On September 19, 2022, a Cook County (Illinois) jury awarded $363 million to 70-year-old plaintiff Susan Kamuda in the first of many lawsuits against industrial sterilization company Sterigenics. These lawsuits accuse the company of a reckless, decades-long pollution of Willowbrook, Illinois with ethylene oxide. The jury in this case went beyond the damages requested by Ms. Kamuda, who lived within a quarter-mile of Sterigenics’ Willowbrook facility for more than 30 years. While Ms. Kamuda only asked for $21 million in compensatory damages, the jury awarded her $38 million, in addition to the entire $325 million she requested in punitive damages, making its verdict the highest on record for an individual plaintiff in the state of Illinois
The jury found Sterigenics 65% liable, parent company Sotera Health 30% liable, and former parent company Griffith Foods 5% liable for the damages.
Sterigenics’ problems with its Willowbrook facility began in 2018, when regulators raised concerns about the environmental and health risks posed by its use of ethylene oxide to sterilize medical supplies. Sterigenics permanently closed its plant in 2019 after the Environmental Protection Agency released a report showing that people living near it were 10 times more likely to develop cancer. Illinois enacted stricter emissions limits on ethylene oxide after the Willowbrook plant’s 2019 closure.
In its defense, Sterigenics argued that the science did not support Ms. Kamuda’s assertion that emissions from its plant caused her breast cancer, and challenged her reliance on risk-assessment and regulatory studies while pointing to other negative environmental factors in the area as a reason for its higher cancer risk. Ms. Kamuda’s counsel argued that Sterigenics knew of the hazard posed by its activities, underplayed its use of ethylene oxide in its reports to regulators, and failed to install emissions controls it had known about for decades.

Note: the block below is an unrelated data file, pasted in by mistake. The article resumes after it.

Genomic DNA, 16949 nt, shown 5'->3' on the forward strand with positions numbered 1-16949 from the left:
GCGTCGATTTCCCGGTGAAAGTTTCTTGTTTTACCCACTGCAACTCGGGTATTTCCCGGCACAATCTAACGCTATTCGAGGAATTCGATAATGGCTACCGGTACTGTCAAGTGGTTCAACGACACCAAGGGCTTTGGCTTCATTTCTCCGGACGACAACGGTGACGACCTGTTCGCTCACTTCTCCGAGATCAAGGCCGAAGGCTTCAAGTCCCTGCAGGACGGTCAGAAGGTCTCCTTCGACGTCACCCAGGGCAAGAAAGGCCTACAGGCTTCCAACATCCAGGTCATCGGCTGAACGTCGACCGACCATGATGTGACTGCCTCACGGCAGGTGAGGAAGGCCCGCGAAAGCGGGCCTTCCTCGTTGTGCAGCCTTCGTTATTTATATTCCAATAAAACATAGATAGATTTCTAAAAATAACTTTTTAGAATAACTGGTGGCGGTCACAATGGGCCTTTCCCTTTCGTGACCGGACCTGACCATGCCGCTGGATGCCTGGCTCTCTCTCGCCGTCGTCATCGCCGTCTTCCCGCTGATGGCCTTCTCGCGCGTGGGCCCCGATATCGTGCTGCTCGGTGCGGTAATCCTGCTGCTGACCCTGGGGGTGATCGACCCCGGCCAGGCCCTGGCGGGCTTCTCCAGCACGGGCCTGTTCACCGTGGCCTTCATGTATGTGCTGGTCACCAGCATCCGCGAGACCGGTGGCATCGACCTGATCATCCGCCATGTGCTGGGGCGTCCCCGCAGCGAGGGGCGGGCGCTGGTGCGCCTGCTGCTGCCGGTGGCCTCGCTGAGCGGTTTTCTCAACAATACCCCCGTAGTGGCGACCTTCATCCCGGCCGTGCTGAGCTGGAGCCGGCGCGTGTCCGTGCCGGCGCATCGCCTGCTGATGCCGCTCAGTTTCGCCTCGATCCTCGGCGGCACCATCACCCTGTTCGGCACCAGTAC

Sterigenics is expected to appeal the jury’s decision; it is currently facing more than 760 lawsuits over emissions from its Willowbrook facility. This is the first ethylene oxide verdict in the country, and the size of the verdict will no doubt encourage plaintiffs’ firms to search for clients who have a colorable claim that a health issue they have could be related to such emissions. But only time and subsequent verdicts will tell whether the result in Ms. Kamuda’s case is an outlier or has set the standard for ethylene-oxide litigation.